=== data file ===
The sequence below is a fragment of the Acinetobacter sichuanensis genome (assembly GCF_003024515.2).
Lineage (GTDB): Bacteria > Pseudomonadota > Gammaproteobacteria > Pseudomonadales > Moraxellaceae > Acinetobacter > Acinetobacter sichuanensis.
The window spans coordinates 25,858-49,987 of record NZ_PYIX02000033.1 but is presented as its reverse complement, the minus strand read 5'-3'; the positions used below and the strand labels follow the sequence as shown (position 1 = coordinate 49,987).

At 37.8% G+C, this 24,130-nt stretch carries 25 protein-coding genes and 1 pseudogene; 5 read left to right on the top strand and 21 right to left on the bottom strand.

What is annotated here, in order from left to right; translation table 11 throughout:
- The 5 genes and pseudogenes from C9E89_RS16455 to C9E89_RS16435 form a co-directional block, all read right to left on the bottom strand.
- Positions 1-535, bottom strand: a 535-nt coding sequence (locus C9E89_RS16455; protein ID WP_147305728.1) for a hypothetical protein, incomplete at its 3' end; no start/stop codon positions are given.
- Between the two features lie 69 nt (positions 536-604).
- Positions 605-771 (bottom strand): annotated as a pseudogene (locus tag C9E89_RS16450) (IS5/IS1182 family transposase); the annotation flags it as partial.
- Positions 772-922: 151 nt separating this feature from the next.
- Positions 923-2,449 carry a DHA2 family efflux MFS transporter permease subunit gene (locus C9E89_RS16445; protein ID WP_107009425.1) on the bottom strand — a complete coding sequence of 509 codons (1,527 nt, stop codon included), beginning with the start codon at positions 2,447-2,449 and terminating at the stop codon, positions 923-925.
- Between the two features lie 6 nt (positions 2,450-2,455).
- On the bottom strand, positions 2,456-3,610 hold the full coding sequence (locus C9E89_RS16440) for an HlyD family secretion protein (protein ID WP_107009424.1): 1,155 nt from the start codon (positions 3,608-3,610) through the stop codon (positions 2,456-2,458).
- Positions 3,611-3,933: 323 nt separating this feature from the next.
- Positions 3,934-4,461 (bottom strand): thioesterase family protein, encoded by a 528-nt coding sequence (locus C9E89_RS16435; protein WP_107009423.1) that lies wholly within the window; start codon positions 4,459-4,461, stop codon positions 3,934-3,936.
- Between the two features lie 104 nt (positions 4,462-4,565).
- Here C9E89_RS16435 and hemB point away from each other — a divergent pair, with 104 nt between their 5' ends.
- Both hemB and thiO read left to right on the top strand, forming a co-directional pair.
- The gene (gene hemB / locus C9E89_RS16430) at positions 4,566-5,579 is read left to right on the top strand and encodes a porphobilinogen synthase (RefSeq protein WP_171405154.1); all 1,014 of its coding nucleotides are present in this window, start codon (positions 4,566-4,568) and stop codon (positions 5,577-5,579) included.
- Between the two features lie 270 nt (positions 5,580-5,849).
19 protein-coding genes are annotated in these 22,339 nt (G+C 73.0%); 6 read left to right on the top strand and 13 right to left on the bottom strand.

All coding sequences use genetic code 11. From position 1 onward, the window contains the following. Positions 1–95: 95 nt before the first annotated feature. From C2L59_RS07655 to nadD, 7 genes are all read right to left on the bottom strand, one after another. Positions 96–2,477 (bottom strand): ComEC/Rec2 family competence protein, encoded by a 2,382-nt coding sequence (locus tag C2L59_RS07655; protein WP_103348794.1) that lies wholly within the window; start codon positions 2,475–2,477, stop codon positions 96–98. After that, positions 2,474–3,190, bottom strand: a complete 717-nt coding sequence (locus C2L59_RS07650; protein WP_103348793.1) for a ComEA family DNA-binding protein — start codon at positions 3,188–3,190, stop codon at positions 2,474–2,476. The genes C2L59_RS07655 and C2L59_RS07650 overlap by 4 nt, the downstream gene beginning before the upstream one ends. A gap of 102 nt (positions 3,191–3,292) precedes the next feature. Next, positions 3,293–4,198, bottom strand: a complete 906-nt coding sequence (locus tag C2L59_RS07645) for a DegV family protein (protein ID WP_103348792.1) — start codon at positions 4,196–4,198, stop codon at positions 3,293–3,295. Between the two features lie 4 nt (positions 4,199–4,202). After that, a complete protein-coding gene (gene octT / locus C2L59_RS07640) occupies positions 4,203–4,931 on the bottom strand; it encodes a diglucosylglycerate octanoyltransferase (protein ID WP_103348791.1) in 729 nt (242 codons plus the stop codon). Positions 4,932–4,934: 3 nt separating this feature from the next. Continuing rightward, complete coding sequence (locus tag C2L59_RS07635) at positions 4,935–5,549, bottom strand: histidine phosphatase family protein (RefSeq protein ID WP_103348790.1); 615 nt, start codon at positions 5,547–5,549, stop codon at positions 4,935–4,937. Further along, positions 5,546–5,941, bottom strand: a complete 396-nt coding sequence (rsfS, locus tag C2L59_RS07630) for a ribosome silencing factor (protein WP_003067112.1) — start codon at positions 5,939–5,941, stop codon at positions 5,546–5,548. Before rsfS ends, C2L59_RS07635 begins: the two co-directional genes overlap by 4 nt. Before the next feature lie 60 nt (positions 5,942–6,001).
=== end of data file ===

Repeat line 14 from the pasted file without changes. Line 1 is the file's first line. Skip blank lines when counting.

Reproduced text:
- Positions 3,611-3,933: 323 nt separating this feature from the next.